Friday, March 2, 2012

First Spring in the Sonoran Desert

Notice I said "first", that is because this is only the first wave of Spring flowers, more are on their way.

I went wandering in the desert not following any human path, but rather the path of wildlife and my own inner urgings.

Here is a view near the beginning of my wanderings.



Below is the first open Lupine flower I saw (Coulter's Lupine - Lupinus sparsiflorus). Now, a few weeks later, there are fields of Lupine, but this first view of an open flower is my favorite. Lupine is a poisonous plant, especially the seeds...I like knowing this kind of information. While I walked I snacked on wild greens...not including Lupine.



The next flower is a new one for me. I have seen the plants but never the flowers. I smelled them long before I saw any flowers. They smell sweet with a hint of a vanilla fragrance. Rose Bladderpod (Lesquirella purpurea) is a beautiful perennial flower, and now my favorite white wildflower. This plant is one of the many flowering mustards, and was so beautiful I couldn't get myself to taste the leaves, which I normally do when seeing mustard plants. I love the spicy taste of mustard leaves, but I only ate the more common mustards during my walk.
I let the mustard plants grow in my garden and eat lots of them, they taste delicious in soup or on a salad. Most people call them weeds and pull them up. I eat them instead, leaving the flowers to turn into seeds for next year's crop.



I love Penstemon flowers and always have a special place in my heart full of memories for Penstemons. This specific Penstemon is special because I rarely see them out in the desert. Usually I see Parry's Penstemon with pink flowers, but this time I found one small area full of Penstemon subulatus. A common name for this flower is Arizona Scarlet-bugler or Hackberry Beardtongue, but I call it by it's botanical name, as I do for all the Penstemons. This one is a hummingbird favorite and I have one growing in my garden but it isn't as beautiful as this. The background thorny Ocotillo makes this a perfect place to live for a Penstemon.



Desert Ferns are fascinating to me. I love finding them and hope someday to photograph all of them. Here is Spiny Cliff Brake (Pellaea truncata). Ferns are wonderful for cleaning polluted soil and air, this is why they make great houseplants. I wonder if I could grow a desert fern in my house...a wonderful idea that I thought of while typing this. Ferns absorb arsenic from the soil and are useful in healing toxic soil. Young fern fronds, called Fiddleheads (I love that name!) are edible, too. I suppose that one must be careful not to eat ferns that grow in toxic soil since they absorb heavy metals. I don't know if this specific fern is edible though. I think ferns are great for nutrition but should be eaten in small quantities due to their high mineral content. I'm hungry now...steamed Fiddleheads, mmmm, but not this one, must look for proper curled Fiddleheads.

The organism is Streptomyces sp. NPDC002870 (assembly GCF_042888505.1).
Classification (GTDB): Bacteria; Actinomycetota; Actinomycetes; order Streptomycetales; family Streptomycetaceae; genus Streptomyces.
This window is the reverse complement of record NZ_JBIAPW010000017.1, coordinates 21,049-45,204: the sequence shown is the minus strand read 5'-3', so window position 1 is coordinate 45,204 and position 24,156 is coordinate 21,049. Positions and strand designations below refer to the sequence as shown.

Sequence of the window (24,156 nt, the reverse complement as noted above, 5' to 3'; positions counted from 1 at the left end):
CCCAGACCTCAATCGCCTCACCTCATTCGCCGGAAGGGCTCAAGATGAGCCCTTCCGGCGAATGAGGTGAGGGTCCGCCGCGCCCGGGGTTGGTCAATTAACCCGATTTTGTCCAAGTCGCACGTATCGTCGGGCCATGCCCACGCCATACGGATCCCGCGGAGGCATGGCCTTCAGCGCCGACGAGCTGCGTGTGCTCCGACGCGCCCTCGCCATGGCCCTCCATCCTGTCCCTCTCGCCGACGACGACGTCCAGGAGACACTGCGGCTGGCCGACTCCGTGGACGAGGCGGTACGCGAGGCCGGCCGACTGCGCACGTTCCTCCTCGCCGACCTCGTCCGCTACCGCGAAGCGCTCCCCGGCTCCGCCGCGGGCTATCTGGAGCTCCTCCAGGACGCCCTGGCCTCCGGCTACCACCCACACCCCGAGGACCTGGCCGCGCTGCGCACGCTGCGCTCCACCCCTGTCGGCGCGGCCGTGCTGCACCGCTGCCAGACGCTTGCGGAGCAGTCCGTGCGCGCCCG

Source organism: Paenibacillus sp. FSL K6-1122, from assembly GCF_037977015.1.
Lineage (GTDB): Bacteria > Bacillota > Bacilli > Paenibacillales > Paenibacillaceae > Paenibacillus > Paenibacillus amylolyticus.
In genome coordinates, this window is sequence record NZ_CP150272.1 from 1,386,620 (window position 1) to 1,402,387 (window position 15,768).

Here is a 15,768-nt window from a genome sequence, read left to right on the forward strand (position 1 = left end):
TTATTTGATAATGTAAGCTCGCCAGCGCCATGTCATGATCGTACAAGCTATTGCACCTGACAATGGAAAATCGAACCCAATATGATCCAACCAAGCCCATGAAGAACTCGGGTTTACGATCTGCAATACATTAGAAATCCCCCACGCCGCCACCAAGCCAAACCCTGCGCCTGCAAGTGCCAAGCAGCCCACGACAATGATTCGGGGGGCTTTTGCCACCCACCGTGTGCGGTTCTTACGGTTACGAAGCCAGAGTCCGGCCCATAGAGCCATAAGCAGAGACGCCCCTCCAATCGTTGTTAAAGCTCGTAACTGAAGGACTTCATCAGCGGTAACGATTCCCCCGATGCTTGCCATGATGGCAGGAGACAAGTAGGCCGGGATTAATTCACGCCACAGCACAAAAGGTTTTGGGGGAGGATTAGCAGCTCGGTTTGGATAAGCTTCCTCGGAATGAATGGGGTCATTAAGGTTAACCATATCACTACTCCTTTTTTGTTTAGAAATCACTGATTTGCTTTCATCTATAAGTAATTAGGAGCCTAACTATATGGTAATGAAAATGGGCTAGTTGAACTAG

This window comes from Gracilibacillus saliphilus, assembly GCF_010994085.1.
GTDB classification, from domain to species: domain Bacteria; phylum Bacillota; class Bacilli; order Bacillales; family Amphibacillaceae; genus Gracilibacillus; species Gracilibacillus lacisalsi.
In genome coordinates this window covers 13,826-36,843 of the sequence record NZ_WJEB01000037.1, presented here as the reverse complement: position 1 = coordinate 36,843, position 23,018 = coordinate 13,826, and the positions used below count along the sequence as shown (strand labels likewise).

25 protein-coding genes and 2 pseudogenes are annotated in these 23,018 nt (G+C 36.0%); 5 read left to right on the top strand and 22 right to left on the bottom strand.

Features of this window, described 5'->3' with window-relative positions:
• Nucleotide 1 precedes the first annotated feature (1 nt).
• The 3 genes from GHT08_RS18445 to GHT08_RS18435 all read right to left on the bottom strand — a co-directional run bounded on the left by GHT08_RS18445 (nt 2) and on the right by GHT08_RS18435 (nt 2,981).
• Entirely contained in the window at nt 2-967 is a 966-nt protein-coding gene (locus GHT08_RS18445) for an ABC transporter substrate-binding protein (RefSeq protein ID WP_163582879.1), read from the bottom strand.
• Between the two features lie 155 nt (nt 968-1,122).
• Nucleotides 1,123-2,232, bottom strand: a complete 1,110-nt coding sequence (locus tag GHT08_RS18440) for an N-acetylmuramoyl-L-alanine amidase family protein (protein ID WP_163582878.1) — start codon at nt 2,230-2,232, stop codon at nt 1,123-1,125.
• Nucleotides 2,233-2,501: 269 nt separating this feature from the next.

The giants of the desert (Saguaro Cactus) always look great in a photograph...I like looking up at them best for photographs.

Another beautiful mustard flower that I saw in flower for the first time. I love the delicate little flower stem with white flowers that turn to purple as they fade. I didn't taste this mustard either, not common enough for tasting. Below is Stiffarm Rock Cress (Arabis perennans). I am hoping to go back and collect a few seeds to spread in my garden. Mustard seeds are tiny and most mustards make lots of seeds. I may at least go back and help the seeds find good places to grow, even if I don't bring any back to my garden.



When I arrived at the top of a hill, I looked back to the place where I live. My house is just out of view of this photo. It takes my breath away. I feel lucky to live here.


The clouds thickened as I walked, and all the Mexican Gold Poppies closed. I took a photo of one and found it inspirational.


Single gold Poppy
closing because of the clouds
Where is the sunshine?
~
The desert is covered with a green carpet right now, and the cactus spines shine like a cactus-aura when the sun is low in the sky. Almost everything has thorns of course.



I can't resist the Fairy Duster flowers, it is like a pure desert smile.



I enjoyed seeing these two Saguaro locked so closely in an embrace that they appear as one cactus. A reminder to embrace the beauty that we see around us, whatever that may be. These giant cactus are one of the best teachers here in the Sonoran Desert.



I saw a strange Barrel Cactus, with five tops, like a five headed monster. This means five times the cactus fruit, a feast for the birds. I saw signs of a cactus fruit feast all around this cactus. This one area is like an entire world. I felt myself fill with love for this place when I stood beside this thorny desert being.




Everywhere I go, I carry the desert with me...not just this perfect (to me) desert called the Sonoran Desert, but also my childhood desert, the Red Sandstone deserts in the north. Today, my head is full of flowers and thorns, it is a perfect combination.

Flowers and thorns, life is best when I have them both.

2 comments:

Robert Bourne said...

I am green with envy as I stare out the window over the frozen wasteland... :)

Desert Dreamer said...

I hope the spring flowers open up in your part of the world soon. Thank you for stopping by.